I had a feeling Michael was fading. He started to look through me instead of at me. He starts to lose his voice and then he drifts away.

Even though I’ve been here dozens of time, the grief feels new and raw each time. I want to scream, “Don’t go!” every single time.

He started with the hiccups. It’s a side effect of the Decadron. And his stomach was upset. Then his voice got weak. Then he started to fade. Fast.

Last night I was up with him trying to quell the hiccups. He takes Haldol for the hiccups and I gave him an extra Haldol and an extra Ativan to try to calm the roiling system. I tried to figure it out and give him something to soothe him without hurting him. I didn’t want to give him more meds, but I was beside myself trying to get him comfortable. He was so restless and would groan now and again. I would ask what’s wrong and he would say, “Nothing. I’m fine.”

Mr. Non Complainer. Fine my foot. I said, “Please don’t try to take care of me by saying you’re okay. Tell me what’s wrong and what I can do to help.” Nothing, he said, I’m fine. As he would writhe in pain and obvious discomfort.

So I kept looking for something to make it better but nothing did. I kept thinking, this is so hard. And then I felt guilty that I think it’s hard. Silly, I know. But I watch the feelings come up and feel them and watch them go. I feel loss, pain, confusion and guilt. I want him better. I want him back. I’m long past the bargaining phase but I’m not at the acceptance phase. I want to know what to do. If I can’t cure his cancer at least let me cure his hiccups. I can’t even do that.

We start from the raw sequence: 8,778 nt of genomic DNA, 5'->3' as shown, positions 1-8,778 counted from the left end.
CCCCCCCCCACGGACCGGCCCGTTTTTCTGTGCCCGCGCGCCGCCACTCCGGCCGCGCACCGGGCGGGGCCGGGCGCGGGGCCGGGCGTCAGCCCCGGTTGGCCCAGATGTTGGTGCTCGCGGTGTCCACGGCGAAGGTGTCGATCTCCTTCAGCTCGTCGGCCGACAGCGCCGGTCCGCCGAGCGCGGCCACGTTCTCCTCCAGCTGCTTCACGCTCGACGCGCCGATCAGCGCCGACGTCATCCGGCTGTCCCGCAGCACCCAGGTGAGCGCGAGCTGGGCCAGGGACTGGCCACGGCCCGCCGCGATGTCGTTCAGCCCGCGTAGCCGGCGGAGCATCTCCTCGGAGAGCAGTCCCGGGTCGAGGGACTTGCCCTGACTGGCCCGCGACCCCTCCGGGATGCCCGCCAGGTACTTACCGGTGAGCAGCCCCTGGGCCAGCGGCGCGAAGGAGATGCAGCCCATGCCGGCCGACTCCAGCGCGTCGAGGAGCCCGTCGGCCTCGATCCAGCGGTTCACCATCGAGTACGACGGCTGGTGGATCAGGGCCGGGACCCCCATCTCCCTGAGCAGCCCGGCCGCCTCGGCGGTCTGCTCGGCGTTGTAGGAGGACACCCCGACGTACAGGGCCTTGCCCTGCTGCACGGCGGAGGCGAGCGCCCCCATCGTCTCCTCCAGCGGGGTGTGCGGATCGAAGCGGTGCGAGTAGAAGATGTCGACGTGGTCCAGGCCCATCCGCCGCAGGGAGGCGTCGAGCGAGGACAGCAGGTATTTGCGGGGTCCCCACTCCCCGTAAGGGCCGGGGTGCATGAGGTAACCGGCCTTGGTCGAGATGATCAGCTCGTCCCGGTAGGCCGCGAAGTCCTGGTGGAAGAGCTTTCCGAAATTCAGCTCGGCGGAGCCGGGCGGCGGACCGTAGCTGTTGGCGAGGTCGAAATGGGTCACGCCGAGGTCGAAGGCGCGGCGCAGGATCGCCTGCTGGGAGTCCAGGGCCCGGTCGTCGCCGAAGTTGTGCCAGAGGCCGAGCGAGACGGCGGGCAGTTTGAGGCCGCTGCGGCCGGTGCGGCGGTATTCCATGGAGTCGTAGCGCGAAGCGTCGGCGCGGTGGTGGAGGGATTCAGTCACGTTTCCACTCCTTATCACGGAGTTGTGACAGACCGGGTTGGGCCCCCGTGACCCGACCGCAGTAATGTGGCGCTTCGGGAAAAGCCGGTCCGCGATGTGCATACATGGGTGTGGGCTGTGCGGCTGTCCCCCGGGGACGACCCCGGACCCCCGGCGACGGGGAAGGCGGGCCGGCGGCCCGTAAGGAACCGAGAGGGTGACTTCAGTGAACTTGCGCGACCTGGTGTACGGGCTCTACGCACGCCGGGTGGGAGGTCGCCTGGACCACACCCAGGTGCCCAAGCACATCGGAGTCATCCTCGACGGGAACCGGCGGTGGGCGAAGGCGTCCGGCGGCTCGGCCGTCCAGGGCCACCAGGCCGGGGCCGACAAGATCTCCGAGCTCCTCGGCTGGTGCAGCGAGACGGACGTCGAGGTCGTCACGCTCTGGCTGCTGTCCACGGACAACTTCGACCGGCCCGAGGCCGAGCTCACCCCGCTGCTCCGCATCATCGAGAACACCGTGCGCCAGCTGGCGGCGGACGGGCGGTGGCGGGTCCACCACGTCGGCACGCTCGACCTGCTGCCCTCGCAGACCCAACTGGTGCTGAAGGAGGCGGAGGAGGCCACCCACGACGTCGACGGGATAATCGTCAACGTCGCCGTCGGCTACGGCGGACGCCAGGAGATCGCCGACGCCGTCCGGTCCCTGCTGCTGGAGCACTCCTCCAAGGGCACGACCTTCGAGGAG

I kept banging my head back on the sofa. It didn’t hurt but it was symbolic of the frustration I was feeling.

I put him on his side because he sounded like he was trying to expel something. I wedged a pillow on his back so he wouldn’t go on his back and possibly choke if he threw up. Then I fell asleep.

I woke up and the caregiver said he had been sick and had thrown up. I don’t know what possessed me to turn him on his side and put the pillow there. I never do that. But I’m glad I did.

He’s been sleeping all day. He’s gone again. But I’d rather he sleep than be up with hiccups.

But every time he fades my heart breaks. Seemingly all over again. Whenever he leaves I think I’ll handle it but then I dissolve in tears and can’t stop crying for hours. It’s like everything old is new again. Confronted with his leaving I fall apart each time.

People always wonder how people can grieve and grieve through terminal illness and then grieve again when the person is gone. I’ve heard people say that. People who have never been through terminal illness, obviously. How can you feel that much grief? Weren’t they sick a long time? Didn’t you have time to get used to it?

You never get used to it. Something in you simply refuses. Even if you’re an enlightened grief counselor. Something says nuh uh. We’re not going there.

For me, I feel as if it’s been just a series of leavings.

Of being left.

Over and over again.

And I get surprised, each time, at how much it hurts and how much grief is still in me. It’s strange even for me that the tears can just fall and feel as if they’re coming from such a deep place. Such a bottomless pit of despair and desperation.

It feels like the howling in my soul starts up again each time as if it were the very first time someone told me he was dying.

C.S. Lewis said, “Grief is a spiral, but am I going up or coming down?”

That is the question.

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